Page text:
John stands in front of the Iowa River

Keeping Floods on Iowa’s Radar

The historic flood of 2008 impacted communities across Eastern Iowa, destroying homes and businesses. For John Brammeier, it was the beginning of a fascination with the weather.

During the worst of the flood, Brammeier remembers bringing food, water, and other essentials to his aunt whose house bordered the Cedar River. The interior of the house was destroyed and had to be entirely remodeled. The wreckage and his natural affinity for math and science drew Brammeier to pursue a bachelor’s degree in meteorology from Iowa State University and a master’s degree in civil and environmental engineering at the University of Iowa.

John stands in front of the Iowa River

Brammeier works at the Iowa Flood Center located in the Stanley Hydraulics Lab

He works with Iowa Flood Center (IFC) Director Witold Krajewski, whose work using X-band weather radar to monitor precipitation is what drew Brammeier to Iowa. Krajewski maintains a network of four X-band radar units that collect data on precipitation and are being tested for possible use in flood-prone communities. Brammeier collects the radar data and compares them to information collected by IFC rain gauges across the state. He also experiments with the accuracy of the radars.

“The algorithms that are used for the data processing— there’s a lot of them out there,” Brammeier says. “I’m experimenting with a lot of them to see which one will give us the best results.” He explains that the Iowa Flood Center maintains rain gauges in many of the watersheds, so there’s a good chance that he can compare the radar data to the rain gauge information.

One of Brammeier’s other jobs is presenting the weather briefing at the weekly IFC meetings. He gives an update on the coming week’s weather based on forecast models to make sure everyone is prepared.  As for the future, Brammeier is interested in finishing up his degree and getting a job working at a weather agency.

John stands with his team

Brammeier (left) played several years with the Muscatine Riverhawks

Brammeier’s interests don’t end with meteorology; he spends his limited free time at his parent’s farm in Wilton, Iowa, or on the football field. As a semi-professional football player for the Muscatine Riverhawks, Brammeier says he is lucky not to have had an injury up to this point. Though it’s called semi-professional, the job isn’t paid, so those who do get injured and need medical attention pay for it out of their own pockets.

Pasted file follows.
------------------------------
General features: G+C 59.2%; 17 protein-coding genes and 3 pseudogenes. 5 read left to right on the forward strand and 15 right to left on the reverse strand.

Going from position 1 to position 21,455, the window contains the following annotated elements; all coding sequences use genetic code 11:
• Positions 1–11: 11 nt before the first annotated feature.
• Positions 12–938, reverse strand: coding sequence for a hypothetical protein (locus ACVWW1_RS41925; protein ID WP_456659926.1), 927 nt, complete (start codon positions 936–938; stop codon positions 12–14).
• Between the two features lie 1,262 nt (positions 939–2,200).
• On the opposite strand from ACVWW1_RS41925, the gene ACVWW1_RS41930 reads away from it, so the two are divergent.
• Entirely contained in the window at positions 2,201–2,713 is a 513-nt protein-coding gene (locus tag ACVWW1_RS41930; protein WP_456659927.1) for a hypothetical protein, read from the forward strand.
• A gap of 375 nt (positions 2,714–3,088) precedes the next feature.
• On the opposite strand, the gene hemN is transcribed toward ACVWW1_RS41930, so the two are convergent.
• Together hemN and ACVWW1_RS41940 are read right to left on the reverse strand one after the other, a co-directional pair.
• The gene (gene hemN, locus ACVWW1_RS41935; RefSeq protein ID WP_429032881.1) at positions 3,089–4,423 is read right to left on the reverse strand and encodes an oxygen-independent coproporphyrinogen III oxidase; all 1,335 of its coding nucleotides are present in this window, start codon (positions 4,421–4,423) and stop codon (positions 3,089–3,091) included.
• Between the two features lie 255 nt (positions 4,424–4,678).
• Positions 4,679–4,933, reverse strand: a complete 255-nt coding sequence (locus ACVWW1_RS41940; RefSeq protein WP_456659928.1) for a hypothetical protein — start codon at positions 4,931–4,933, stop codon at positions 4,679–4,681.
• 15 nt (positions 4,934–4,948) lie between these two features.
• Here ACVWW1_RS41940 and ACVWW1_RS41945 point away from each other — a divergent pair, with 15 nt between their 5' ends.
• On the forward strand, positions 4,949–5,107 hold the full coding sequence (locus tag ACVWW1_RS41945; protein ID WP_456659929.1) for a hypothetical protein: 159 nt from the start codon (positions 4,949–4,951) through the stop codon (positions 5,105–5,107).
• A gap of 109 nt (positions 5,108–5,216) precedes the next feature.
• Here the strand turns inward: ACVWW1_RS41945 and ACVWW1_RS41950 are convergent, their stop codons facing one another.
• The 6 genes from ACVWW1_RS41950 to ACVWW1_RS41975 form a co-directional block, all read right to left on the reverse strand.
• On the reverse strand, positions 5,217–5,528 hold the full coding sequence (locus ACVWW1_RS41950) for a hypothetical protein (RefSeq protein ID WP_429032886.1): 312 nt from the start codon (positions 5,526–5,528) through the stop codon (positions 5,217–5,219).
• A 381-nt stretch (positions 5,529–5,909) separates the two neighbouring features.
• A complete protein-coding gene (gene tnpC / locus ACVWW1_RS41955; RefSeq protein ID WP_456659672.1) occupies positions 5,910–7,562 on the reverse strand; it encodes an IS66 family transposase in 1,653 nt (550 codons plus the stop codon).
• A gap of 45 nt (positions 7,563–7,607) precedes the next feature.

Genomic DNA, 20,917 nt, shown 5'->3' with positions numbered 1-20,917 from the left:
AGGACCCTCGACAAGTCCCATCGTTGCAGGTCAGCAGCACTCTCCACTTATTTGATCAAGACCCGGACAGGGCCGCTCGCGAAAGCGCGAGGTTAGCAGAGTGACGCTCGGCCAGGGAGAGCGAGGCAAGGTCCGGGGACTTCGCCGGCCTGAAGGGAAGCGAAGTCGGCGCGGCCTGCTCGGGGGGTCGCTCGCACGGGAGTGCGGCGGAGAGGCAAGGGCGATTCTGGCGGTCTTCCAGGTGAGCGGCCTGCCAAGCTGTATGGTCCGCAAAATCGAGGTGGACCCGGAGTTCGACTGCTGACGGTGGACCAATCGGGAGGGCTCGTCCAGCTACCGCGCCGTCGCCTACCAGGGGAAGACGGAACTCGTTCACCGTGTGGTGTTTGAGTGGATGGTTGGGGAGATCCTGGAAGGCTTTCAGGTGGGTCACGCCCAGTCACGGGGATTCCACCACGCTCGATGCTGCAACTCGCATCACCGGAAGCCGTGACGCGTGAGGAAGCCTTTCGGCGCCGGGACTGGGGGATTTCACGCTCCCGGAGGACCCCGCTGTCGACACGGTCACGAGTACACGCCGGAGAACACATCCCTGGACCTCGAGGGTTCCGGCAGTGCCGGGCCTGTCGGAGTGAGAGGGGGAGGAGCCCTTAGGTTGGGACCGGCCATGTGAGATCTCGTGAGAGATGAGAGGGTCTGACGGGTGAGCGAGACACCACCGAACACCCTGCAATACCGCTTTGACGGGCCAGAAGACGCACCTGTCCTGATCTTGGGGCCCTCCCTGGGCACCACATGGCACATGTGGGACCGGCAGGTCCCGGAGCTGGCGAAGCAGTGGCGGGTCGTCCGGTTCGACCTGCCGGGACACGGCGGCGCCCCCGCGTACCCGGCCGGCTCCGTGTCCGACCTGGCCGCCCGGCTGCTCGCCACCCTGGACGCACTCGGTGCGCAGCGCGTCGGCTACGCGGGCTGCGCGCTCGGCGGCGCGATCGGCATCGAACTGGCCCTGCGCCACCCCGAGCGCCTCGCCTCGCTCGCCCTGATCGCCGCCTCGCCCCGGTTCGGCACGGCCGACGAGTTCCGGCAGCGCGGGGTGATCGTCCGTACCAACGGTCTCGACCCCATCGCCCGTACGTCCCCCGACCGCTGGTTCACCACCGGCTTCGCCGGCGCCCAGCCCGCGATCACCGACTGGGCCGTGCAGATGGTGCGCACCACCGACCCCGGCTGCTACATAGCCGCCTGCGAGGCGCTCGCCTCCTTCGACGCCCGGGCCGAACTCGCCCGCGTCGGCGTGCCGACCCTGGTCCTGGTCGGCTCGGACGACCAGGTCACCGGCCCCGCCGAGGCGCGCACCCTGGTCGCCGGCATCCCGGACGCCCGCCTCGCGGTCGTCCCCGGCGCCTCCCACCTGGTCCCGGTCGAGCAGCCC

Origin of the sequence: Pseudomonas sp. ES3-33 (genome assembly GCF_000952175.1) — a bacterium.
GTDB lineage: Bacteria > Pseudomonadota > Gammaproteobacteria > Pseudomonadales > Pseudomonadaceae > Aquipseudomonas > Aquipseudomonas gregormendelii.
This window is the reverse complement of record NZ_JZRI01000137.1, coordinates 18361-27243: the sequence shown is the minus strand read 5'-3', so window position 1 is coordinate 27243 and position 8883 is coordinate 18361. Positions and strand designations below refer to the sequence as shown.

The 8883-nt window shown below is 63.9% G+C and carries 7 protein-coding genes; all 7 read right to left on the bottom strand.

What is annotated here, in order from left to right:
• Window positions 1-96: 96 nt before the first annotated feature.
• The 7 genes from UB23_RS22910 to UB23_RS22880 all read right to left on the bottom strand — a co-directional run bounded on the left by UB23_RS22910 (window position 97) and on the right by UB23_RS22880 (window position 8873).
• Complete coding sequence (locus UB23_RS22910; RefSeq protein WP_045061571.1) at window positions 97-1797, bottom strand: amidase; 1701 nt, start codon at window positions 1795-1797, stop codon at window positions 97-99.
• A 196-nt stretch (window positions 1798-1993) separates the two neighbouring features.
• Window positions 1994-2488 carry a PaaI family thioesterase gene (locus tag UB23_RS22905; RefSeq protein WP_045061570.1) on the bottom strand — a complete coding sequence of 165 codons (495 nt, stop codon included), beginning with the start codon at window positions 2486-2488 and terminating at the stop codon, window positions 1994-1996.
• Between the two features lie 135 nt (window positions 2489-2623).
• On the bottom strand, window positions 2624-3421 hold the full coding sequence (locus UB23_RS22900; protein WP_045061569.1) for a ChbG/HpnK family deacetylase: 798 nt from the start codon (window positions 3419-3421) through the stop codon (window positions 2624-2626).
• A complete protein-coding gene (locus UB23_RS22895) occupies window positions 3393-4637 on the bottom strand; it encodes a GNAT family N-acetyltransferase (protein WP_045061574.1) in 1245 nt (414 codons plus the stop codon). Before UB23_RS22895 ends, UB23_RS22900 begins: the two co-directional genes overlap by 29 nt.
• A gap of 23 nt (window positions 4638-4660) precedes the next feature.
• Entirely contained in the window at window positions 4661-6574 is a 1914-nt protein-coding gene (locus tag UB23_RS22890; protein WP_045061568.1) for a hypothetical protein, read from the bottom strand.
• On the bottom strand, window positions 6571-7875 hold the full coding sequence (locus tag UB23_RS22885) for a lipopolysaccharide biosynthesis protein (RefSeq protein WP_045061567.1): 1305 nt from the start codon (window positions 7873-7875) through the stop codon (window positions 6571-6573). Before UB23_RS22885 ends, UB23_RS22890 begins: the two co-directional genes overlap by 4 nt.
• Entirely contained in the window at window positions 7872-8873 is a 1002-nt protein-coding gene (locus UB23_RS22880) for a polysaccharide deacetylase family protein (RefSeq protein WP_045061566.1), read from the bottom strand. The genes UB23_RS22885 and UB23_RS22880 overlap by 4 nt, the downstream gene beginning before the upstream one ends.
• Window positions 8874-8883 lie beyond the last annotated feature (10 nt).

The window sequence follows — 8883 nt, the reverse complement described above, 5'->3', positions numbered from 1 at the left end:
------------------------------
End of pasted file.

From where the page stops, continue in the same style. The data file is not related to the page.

As far as the farm is concerned, Brammeier is still thinking about the weather.

“We’re doing a little bit of tillage today and we did some yesterday, but it’s still pretty wet so who knows if it’s going to work out.”

Fishing for Fords

Young and Gilles using the multi-beam sonar system.

Young and Gilles using the multi-beam sonar system.

Until recently, finding lost cars was not part of Nate Young’s job description. Yet that is precisely what he and fellow Iowa Flood Center (IFC) engineer Dan Gilles found themselves doing on May 11.

Beneath overcast skies, Young, associate director of the IFC, and Gilles, a water resources engineer, boated up and down the Iowa River, searching for a car beneath the waves. Young and Gilles were responding to a request from Johnson County Emergency Coordinator Dave Wilson, who asked them to locate an abandoned car using bathymetry—the measurement and mapping of underwater topography.

Wilson had previously asked Young and Gilles to locate a car in the Cedar River that had been abandoned upstream of Cedar Rapids several weeks prior. The pair spent four hours using the multi-beam sonar system affixed to the boat to find the car. After putting together imagery of the data and sharing it with the emergency management team, they dropped a floating marker in the water so a dive team could locate it and tow it out of the water.

After their success in the Cedar River, Wilson called on them again. This time, a car had been abandoned in the Iowa River after plunging into the water near Swisher. The driver escaped uninjured, but the car now lay somewhere on the riverbed, the murky water making it impossible for divers to see underwater.

Young and Gilles now took to the water with a complex sonar system, comprised of various instruments. One sonar instrument on the back of the boat emits cone-shaped sound pulses and has a receiver listening for return signals, while 512 receivers listen for feedback and cover a 128-degree range underneath the boat. The sonar makes 10 measurements every second and stitches them together on a map as the boat passes repeatedly over an area.

Creating the sonar imagery in real time also requires accurate positioning. This is achieved by using three different GPS receivers—two that measure the orientation of the boat and a third that records the position of the boat. An inertial motion unit measures the movement of the boat—vertically, horizontally, and its three-dimensional tilt. All this helps the system make corrections to the sonar measurements in real time, so Young and Gilles have immediately reliable data.

A member of the dive team standing next to the retrieved car.

A member of the dive team standing next to the retrieved car.

After motoring up and down the river for several hours, Young and Gilles found what was likely the car’s resting spot near the river’s east bank. They dropped a marker and sent the imagery to the Wilson and his team. Soon after, the Emergency Management dive team located the car and towed it out of the river.

While Young and Gilles have proven very skilled at locating submerged cars, hopefully their services won’t be needed again for quite some time.

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